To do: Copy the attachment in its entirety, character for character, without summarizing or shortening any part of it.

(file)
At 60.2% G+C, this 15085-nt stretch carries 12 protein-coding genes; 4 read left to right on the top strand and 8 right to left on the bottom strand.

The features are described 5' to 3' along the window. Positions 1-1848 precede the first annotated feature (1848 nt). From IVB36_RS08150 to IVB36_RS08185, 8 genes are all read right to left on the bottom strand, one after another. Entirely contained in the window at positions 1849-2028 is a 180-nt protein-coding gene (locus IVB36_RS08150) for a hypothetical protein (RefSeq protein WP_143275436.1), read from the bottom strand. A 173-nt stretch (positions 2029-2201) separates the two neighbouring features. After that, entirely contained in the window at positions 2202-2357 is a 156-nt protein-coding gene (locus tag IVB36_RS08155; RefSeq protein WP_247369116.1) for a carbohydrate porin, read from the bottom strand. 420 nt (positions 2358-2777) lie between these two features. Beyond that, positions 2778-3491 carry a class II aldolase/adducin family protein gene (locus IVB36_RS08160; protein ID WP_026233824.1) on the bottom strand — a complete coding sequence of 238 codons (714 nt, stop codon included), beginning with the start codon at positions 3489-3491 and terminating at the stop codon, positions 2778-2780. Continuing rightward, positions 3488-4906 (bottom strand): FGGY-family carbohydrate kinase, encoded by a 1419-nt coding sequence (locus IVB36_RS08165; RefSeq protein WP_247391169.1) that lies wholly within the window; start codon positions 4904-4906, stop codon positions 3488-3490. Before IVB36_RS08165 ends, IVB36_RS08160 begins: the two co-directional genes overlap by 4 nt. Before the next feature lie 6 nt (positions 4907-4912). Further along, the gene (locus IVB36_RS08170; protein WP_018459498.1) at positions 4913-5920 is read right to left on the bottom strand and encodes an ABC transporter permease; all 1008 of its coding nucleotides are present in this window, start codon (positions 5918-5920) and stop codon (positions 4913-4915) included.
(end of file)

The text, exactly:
At 60.2% G+C, this 15085-nt stretch carries 12 protein-coding genes; 4 read left to right on the top strand and 8 right to left on the bottom strand.

The features are described 5' to 3' along the window. Positions 1-1848 precede the first annotated feature (1848 nt). From IVB36_RS08150 to IVB36_RS08185, 8 genes are all read right to left on the bottom strand, one after another. Entirely contained in the window at positions 1849-2028 is a 180-nt protein-coding gene (locus IVB36_RS08150) for a hypothetical protein (RefSeq protein WP_143275436.1), read from the bottom strand. A 173-nt stretch (positions 2029-2201) separates the two neighbouring features. After that, entirely contained in the window at positions 2202-2357 is a 156-nt protein-coding gene (locus tag IVB36_RS08155; RefSeq protein WP_247369116.1) for a carbohydrate porin, read from the bottom strand. 420 nt (positions 2358-2777) lie between these two features. Beyond that, positions 2778-3491 carry a class II aldolase/adducin family protein gene (locus IVB36_RS08160; protein ID WP_026233824.1) on the bottom strand — a complete coding sequence of 238 codons (714 nt, stop codon included), beginning with the start codon at positions 3489-3491 and terminating at the stop codon, positions 2778-2780. Continuing rightward, positions 3488-4906 (bottom strand): FGGY-family carbohydrate kinase, encoded by a 1419-nt coding sequence (locus IVB36_RS08165; RefSeq protein WP_247391169.1) that lies wholly within the window; start codon positions 4904-4906, stop codon positions 3488-3490. Before IVB36_RS08165 ends, IVB36_RS08160 begins: the two co-directional genes overlap by 4 nt. Before the next feature lie 6 nt (positions 4907-4912). Further along, the gene (locus IVB36_RS08170; protein WP_018459498.1) at positions 4913-5920 is read right to left on the bottom strand and encodes an ABC transporter permease; all 1008 of its coding nucleotides are present in this window, start codon (positions 5918-5920) and stop codon (positions 4913-4915) included.